Momus Spotlight: Jenna Madden

Updated: Jun 11, 2020

How did you become an actor?

I worked for a children’s musical organization called (CMT- Fresno California). I started as a babysitter and the next year they offered me the title of Director for their production of Disney’s Jr. Lion King after the producer of the company said I had a creative eye. I fell in love with acting when I with the kids and watching their imaginations run wild. The show was a huge success and I immediately caught the theater bug after seeing how much enjoyment everyone had during the show. I dropped being a physics major, graduated high school, and three months later I moved to LA to pursue acting. 

Besides acting, do you have any other jobs in the industry?

I help with script supervision on many sets and have recently gotten into becoming a script editor where people send their scripts to me to be further developed. It was a very intimidating job at first but it has really helped me to recognize my love for literature and it inspires me to watch others be so passionate about their projects. 

What were you like during your childhood?

During my childhood I didn't talk a lot and until about 7th grade, a lot of people thought that I was mute or deaf. I also had a very hard time in school and therefore would skip classes all the time. I would call myself out of the school and didn’t get caught until high school where I missed about two years from skipping classes and my parents finally figured it out.  I guess you could say that I was quiet but rebellious. 

What are some obstacles you’ve had to overcome?

Some of the main obstacles I had to overcome were mainly concerning money. In college I was working three jobs at one point on top of classes. Having almost no financial help meant long working days and fighting the urge to quit acting many times. When I moved to LA I was confronted with major bullies for the first time and not having many friends in the area yet, there came a point that I was living out of my car for some time. It was definitely a difficult time but I wouldn’t change anything because it helped me to mature and I developed some amazing life long friendships at this time.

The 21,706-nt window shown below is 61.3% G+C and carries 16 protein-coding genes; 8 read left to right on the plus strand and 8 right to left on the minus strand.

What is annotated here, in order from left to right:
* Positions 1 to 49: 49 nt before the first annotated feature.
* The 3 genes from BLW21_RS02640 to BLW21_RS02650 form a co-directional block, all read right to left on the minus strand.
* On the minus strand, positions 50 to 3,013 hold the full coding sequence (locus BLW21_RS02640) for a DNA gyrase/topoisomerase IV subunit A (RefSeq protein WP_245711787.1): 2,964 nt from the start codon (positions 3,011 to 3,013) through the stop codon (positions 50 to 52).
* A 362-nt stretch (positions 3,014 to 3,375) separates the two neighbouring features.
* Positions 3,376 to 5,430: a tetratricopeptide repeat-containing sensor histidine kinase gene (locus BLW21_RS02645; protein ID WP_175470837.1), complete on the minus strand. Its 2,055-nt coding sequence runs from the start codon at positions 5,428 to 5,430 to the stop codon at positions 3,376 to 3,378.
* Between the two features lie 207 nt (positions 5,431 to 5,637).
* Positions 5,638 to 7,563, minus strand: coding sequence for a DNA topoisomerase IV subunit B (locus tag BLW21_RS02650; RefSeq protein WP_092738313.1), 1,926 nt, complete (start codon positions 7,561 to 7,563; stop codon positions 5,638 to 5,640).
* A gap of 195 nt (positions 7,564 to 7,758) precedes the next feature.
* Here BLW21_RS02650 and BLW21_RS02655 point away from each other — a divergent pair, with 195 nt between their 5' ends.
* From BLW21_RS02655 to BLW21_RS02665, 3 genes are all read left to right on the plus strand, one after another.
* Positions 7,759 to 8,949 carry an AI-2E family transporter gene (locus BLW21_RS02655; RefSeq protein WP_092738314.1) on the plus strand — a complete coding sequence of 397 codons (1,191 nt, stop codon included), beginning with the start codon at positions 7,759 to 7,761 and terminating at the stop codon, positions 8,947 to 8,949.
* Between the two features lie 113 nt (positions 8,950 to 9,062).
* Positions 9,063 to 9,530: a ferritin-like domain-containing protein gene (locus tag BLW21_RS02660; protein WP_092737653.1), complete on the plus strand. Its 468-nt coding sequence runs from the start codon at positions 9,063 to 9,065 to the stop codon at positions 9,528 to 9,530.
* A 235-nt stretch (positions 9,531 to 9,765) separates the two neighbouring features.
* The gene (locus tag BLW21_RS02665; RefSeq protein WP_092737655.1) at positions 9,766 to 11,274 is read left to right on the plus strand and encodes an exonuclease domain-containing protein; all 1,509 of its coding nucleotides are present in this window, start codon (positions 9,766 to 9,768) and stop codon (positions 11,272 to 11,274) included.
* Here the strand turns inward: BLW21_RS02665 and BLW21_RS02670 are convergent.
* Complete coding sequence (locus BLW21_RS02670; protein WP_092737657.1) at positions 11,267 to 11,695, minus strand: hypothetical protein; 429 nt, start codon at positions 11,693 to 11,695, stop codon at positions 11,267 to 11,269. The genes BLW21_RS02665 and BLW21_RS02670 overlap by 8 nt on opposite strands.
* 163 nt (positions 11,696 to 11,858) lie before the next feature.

What are you working on at the moment?

Currently I am finishing my feature film titled Sunshine. It challenges the perceptions of single parents to the outer world and the judgement of a child’s future based upon events out of their control. I am also working on a web series with a couple of close friends and getting ready to film a short in July. 

What is the best acting note you have received?

The best acting note I received was from Carolina Barcos who said, “If it’s not life or death get the f**k of the stage.” This was my first day of acting class and I was truly terrified of this women. But watching her passion for being on stage made me realize a lot about acting and how much of an effect we as artists can have on others. 

How are you keeping busy during this quarantine period?

During this period I have tried to find other creative outlets such as painting, learning a new language, and writing. I have also gotten to make a dent in my book collection and have been enjoying many of my favorite authors such as Chuck Palahniuk and David Wong. It’s also been a good chance to catch up with old friends and family members who I often don’t have a lot of time to call. 

What is your favorite movie?

My favorite movie is John Dies at the End directed by Don Coscarelli. Psychological movies are some of my favorites and this film does a great job of analyzing the tiny details that affect the story-line and challenging the audience's views on major events by making them address their own mental limitations. 

What is your favorite character/role?

My favorite character/role is Beatrice from Shakespeare’s Much Ado About Nothing. I had the absolute honor of portraying this character twice and every time I went on stage I would learn something new about the play and about myself as an actor. I was blessed with an incredible cast that had a lot of patience to let me try new choices over and over in rehearsal. My ability to break down a script improved during this show because I was able to discover so much during each performance. 

What advice would you give to an actor starting out?

Don’t let yourself be the person who gets in the way of you and your career. It was a hard lesson I had to learn where I felt that so many things were out of my control such as money, my living situation, or finding acting work. There’s a way to figure anything out. Don’t let your limitations overtake you. 

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